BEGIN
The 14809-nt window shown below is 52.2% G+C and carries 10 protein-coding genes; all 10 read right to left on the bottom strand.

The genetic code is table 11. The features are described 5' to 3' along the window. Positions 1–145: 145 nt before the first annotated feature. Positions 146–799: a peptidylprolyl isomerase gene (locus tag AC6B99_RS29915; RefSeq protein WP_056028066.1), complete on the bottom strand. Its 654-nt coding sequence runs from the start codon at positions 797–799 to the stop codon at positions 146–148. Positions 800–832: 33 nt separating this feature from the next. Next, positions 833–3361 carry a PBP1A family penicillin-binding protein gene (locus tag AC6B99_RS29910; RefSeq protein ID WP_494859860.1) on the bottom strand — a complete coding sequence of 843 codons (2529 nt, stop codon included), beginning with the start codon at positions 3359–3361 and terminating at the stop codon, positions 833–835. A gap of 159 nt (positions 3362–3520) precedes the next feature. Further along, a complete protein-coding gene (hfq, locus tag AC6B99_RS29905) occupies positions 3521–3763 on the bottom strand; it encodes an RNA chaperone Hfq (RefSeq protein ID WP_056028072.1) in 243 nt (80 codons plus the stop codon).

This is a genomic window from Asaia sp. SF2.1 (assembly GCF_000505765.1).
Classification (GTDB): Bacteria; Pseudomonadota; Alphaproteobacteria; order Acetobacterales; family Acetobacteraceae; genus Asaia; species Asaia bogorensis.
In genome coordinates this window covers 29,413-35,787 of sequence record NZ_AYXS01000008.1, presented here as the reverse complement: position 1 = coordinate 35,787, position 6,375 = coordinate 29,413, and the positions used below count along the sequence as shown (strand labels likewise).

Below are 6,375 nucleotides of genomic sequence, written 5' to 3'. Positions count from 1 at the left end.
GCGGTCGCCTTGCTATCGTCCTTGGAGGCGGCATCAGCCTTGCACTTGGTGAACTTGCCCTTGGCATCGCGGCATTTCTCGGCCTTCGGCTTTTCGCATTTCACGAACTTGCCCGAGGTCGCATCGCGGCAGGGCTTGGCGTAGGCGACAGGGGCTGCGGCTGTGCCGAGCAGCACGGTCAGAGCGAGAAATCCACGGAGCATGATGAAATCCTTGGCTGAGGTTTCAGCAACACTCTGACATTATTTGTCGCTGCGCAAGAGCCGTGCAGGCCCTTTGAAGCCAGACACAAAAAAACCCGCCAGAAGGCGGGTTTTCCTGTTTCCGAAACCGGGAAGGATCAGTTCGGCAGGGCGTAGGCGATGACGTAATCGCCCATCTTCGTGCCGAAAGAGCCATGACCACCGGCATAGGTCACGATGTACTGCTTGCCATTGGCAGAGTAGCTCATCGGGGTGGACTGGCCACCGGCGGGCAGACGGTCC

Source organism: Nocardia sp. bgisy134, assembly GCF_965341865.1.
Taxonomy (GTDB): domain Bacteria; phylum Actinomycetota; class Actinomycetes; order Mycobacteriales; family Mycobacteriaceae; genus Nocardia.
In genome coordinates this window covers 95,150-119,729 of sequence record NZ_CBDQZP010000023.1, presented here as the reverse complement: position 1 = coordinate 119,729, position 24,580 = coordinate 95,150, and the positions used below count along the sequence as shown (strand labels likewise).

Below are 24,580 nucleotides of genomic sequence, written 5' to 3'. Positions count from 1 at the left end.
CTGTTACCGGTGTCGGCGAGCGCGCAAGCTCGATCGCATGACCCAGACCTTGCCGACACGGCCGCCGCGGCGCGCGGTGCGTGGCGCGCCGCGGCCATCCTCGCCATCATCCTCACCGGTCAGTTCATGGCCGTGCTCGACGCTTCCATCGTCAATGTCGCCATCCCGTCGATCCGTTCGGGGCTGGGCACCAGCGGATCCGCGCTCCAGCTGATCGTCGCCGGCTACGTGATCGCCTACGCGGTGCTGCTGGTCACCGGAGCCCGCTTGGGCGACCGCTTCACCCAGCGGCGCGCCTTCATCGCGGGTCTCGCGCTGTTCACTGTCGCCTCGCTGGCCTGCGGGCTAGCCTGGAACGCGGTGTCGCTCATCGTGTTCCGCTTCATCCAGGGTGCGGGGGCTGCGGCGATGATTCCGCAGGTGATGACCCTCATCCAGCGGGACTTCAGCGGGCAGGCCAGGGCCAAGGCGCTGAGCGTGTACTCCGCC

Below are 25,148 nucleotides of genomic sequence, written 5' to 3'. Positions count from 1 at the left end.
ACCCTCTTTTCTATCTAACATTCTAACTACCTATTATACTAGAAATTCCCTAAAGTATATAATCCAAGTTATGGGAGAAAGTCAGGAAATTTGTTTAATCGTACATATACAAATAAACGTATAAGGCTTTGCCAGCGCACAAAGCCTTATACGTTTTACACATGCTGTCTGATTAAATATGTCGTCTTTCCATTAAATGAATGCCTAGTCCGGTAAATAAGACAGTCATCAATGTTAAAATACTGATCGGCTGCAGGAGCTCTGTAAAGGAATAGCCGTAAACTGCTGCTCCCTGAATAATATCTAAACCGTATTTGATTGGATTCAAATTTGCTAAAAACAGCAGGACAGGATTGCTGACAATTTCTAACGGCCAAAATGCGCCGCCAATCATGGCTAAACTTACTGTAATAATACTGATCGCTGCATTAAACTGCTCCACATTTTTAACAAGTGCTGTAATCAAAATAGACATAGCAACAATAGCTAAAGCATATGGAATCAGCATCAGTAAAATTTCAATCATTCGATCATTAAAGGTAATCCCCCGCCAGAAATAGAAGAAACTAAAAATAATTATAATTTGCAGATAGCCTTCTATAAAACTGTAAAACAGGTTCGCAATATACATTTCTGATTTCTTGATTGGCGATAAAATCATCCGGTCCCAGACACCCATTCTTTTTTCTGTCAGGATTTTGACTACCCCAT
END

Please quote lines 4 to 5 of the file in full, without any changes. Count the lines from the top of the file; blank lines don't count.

Classification (GTDB): Bacteria; Pseudomonadota; Alphaproteobacteria; order Acetobacterales; family Acetobacteraceae; genus Asaia; species Asaia bogorensis.
In genome coordinates this window covers 29,413-35,787 of sequence record NZ_AYXS01000008.1, presented here as the reverse complement: position 1 = coordinate 35,787, position 6,375 = coordinate 29,413, and the positions used below count along the sequence as shown (strand labels likewise).